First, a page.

The particular implementations shown and described herein are illustrative examples of the invention and are not intended to otherwise limit the scope of the invention in any way. For the sake of brevity, conventional electronics, control systems, software development and other functional aspects of the systems (and components of the individual operating components of the systems) may not be described in detail. Furthermore, the connecting lines, or connectors shown in the various figures presented are intended to represent exemplary functional relationships and/or physical or logical couplings between the various elements. It should be noted that many alternative or additional functional relationships, physical connections or logical connections may be present in a practical device. Moreover, no item or component is essential to the practice of the invention unless the element is specifically described as “essential” or “critical”. It will be recognized that the terms “comprising,” “including,” and “having,” as used herein, are specifically intended to be read as open-ended terms of art.

The use of the terms “a” and “an” and “the” and similar referents in the context of describing the invention (especially in the context of the following claims) are to be construed to cover both the singular and the plural. Furthermore, recitation of ranges of values herein are merely intended to serve as a shorthand method of referring individually to each separate value falling within the range, unless otherwise indicated herein, and each separate value is incorporated into the specification as if it were individually recited herein. Finally, the steps of all methods described herein can be performed in any suitable order unless otherwise indicated herein or otherwise clearly contradicted by context. The use of any and all examples, or exemplary language (e.g., “such as”) provided herein, is intended merely to better illuminate the invention and does not pose a limitation on the scope of the invention unless otherwise claimed. Numerous modifications and adaptations will be readily apparent to those of ordinary skill in this art without departing from the spirit and scope of the invention.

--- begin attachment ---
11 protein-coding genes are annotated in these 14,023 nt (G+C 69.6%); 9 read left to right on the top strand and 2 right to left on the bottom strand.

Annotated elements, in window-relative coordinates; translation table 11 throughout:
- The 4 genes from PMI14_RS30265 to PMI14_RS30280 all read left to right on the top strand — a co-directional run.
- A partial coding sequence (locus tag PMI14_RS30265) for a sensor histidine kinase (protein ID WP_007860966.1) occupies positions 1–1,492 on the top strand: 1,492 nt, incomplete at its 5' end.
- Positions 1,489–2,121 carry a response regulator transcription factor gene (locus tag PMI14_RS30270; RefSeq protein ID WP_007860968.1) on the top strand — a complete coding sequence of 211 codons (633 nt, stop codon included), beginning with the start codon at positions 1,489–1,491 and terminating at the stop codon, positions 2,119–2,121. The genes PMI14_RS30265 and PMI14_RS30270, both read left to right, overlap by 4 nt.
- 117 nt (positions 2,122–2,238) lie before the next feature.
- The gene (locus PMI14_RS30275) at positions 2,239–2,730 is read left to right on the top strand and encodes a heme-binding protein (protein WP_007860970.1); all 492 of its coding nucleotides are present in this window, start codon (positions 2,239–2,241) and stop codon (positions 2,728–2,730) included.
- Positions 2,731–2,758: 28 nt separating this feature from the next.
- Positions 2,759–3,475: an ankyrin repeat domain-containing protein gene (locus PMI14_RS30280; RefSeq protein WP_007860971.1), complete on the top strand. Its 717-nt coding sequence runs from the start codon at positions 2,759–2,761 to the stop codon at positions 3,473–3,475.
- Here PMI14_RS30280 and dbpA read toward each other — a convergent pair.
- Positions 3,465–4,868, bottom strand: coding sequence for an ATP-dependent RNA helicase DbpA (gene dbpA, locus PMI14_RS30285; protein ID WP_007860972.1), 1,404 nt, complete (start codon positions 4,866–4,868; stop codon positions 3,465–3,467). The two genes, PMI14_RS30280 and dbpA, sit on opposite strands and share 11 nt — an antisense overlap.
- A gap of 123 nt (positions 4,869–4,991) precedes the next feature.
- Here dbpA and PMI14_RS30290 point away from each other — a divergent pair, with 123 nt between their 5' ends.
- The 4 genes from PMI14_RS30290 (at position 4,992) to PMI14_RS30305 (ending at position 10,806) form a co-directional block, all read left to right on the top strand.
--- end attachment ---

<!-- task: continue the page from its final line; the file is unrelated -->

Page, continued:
A photographing apparatus according to an embodiment of the invention can properly white-balancing an entire flash image without performing an unnecessary photographing operation by using a non-flash image as an image of appropriate exposure, so as to compare the flash image and the non-flash image in a pixel unit, obtain an amount of reflected flash light, and calculate an appropriate white balance gain in a pixel.

While the present invention has been particularly shown and described with reference to exemplary embodiments thereof, it will be understood by those of ordinary skill in the art that various changes in form and details may be made therein without departing from the spirit and scope of the present invention as defined by the following claims.

Claims (15)

What is claimed is:
1. A photographing apparatus comprising:
an exposure control value calculator for calculating a first exposure control value for a first image obtained by performing non-flash photographing and a second exposure control value for a second image by performing flash photographing based on light received from a subject;
a photographing unit for acquiring the first image by performing photographing based on the first exposure control value and for acquiring the second image by performing photographing based on the second exposure control value;
an exposure control value difference calculator for calculating an exposure control value difference that is a difference between the first exposure control value and the second exposure control value;